This month we bring you a special, Thanksgiving Rhode Island Artscape. We take look at the art and the history of the Thanksgiving menu, and how it’s changed
, with Richard Gutman, director and curator at the Culinary Arts Museum at Johnson & Wales University.
Richard Gutman Originally it was a harvest festival, so in the early days, the Pilgrims, turkey is what we think of when we think of Thanksgiving, but actually, eels were among the things that they ate at that first Thanksgiving.”
Gutman said it took about 240 years from that first meal, shared between the surviving Pilgrims and their new native-American neighbors, for the holiday to become federally recognized.
RG President Abraham Lincoln was the one that made it into a national holiday, during the Civil War.
The Culinary Arts Museum at Johnson & Wales is at the school’s Harborside campus in Providence. Richard Gutman has mined the museum’s holdings, for this look at the history of the Thanksgiving menu.
RG We have a tremendous collection of documents, menus, recipes, books and artifacts relating to food, from the ground up. I pulled out a few menus over the last 100 years that I think describe the way that people have interpreted what we need to eat at Thanksgiving, and what we’re going to offer.
Gutman holds a menu that looks like a small book, tied up with colored ribbon. It’s from the Congress Hotel in Chicago in 1905, for the Thanksgiving banquet following the football game between the University of Chicago and the University of Michigan. The score of that game is on the menu’s cover – Chicago 2, Michigan 0.
RG One hundred years ago, turkey day and football were part and parcel of the same celebration. And this dinner, which cost $1.25, had a choice of either Thanksgiving turkey with chestnut dressing, or roast ribs of beef with Yorkshire pudding.
Further research reveals more about this menu. The Chicago-Michigan rivalry was intense then, and that year’s 2-0 score reflected Michigan’s kick-receiver Denny Clark getting tackled in his end zone for a safety. Papers at the time referred to this play as “the wretched blunder.” Clark was haunted by it for the rest of his life. He committed suicide in 1932, reportedly leaving a note behind, hoping his final act would atone for his long-ago error on the field.
Another menu pulled is from United Airlines, dated to 1944.
RG It’s a tiny little menu about the size of six postage stamps. Supreme of pheasant was the main course, so we did have some fowl, but it’s not a turkey, so I think that was their way of maybe gussying up that dinner and making it a little bit more special than just an ordinary turkey.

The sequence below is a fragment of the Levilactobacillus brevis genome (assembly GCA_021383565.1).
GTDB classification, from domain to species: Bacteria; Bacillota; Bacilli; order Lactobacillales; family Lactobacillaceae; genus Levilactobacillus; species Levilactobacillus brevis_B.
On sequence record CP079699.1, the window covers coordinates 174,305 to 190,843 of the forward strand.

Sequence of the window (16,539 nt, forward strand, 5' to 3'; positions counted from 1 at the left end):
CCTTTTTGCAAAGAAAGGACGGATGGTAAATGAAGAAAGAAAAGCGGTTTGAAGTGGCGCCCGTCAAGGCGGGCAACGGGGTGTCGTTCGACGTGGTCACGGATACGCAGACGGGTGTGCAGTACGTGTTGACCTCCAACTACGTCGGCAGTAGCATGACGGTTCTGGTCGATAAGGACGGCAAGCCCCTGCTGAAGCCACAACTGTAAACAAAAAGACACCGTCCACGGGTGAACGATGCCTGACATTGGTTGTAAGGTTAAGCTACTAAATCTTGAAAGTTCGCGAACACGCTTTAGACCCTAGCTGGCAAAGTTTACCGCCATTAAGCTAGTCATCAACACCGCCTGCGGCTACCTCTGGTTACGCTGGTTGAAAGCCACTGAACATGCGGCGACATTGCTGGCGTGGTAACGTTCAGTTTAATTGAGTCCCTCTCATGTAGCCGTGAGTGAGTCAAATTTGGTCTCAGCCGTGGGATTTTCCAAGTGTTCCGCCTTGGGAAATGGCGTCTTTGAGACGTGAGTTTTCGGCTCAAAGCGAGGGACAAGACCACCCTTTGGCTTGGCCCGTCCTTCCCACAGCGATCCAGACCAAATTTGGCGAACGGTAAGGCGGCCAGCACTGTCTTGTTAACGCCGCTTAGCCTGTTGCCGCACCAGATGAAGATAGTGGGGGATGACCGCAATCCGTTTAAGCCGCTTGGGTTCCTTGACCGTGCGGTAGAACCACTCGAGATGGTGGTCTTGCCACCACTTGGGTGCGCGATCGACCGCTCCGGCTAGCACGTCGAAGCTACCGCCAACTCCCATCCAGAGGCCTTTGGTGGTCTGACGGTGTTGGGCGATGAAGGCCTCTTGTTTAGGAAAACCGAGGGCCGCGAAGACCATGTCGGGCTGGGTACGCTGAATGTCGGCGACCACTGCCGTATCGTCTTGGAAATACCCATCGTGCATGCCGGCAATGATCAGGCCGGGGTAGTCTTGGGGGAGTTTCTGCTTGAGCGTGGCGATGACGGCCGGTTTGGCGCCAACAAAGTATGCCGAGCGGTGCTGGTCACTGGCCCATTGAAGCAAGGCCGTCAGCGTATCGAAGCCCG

This in-flight menu is also a reminder that, not too long ago, customer service was an important part of air travel, and meals were served to all passengers.
Gutman’s next menu is the most recent one in his Thanksgiving selection, and it packs an unexpected punch.
RG I do have a menu here from Windows on the World, which is, which was on the 107th floor of the World Trade Center, and this is from 1977. I think this is a very traditional kind of buffet type menu, at a restaurant where you would go and satisfy the needs of every food appetite. Of course, 1977, when this is from, there was not a not a lot of talk about food allergies, gluten free and all the other things you have to deal with today. Of course the first one is roast young turkey with chestnut stuffing again, but then, you want fried chicken, we got fried chicken. Baked Iowa ham, there’s leg of lamb. There’s some seafood and of course there’s roast beef as well.
Gutman puts away the menus, and offers a final word on the holiday and its lasting appeal.
RG This is the kind of holiday that people really look forward to, and I love the fact that it’s not as commercialized as all of the others. Even sandwiched between Halloween and Christmas. Maybe it kind of is under the radar, in terms of the hype that goes around with it, so you can just really look forward to it in a more sentimental and nostalgic way. And appreciate things and give thanks for what we’ve got.
Peter Kelly, an associate professor in the culinary arts at Johnson and Wales, provides his take on the modern Thanksgiving menu. Kelly says Thanksgiving fads come and go over the years.
Is there anything currently going on that qualifies as that?
PK There’s a lot of whining about brining. Everybody wants to brine their turkey. Is this turkey brined? Well, I don’t suppose it’s a dirty little secret but one of the little secrets is that most commercially raised turkeys, unless they are heritage breed or they have natural designations, they’re injected with a solution which helps to preserve them, that has the same components as a brine. So it’s basically salt water, plus some kind of a little preservative, which does the same thing that a brine does. So if you brine a turkey that’s already been injected, you’re double salting it, you’re setting yourself up for a little disappointment. The turkey will end up looking a little hammy, it’ll have a pink cast to it, and people think, oh well it’s not cooked. Well, they cook it some more and it ends up being dry and leathery. It diverts the purpose of the original brining.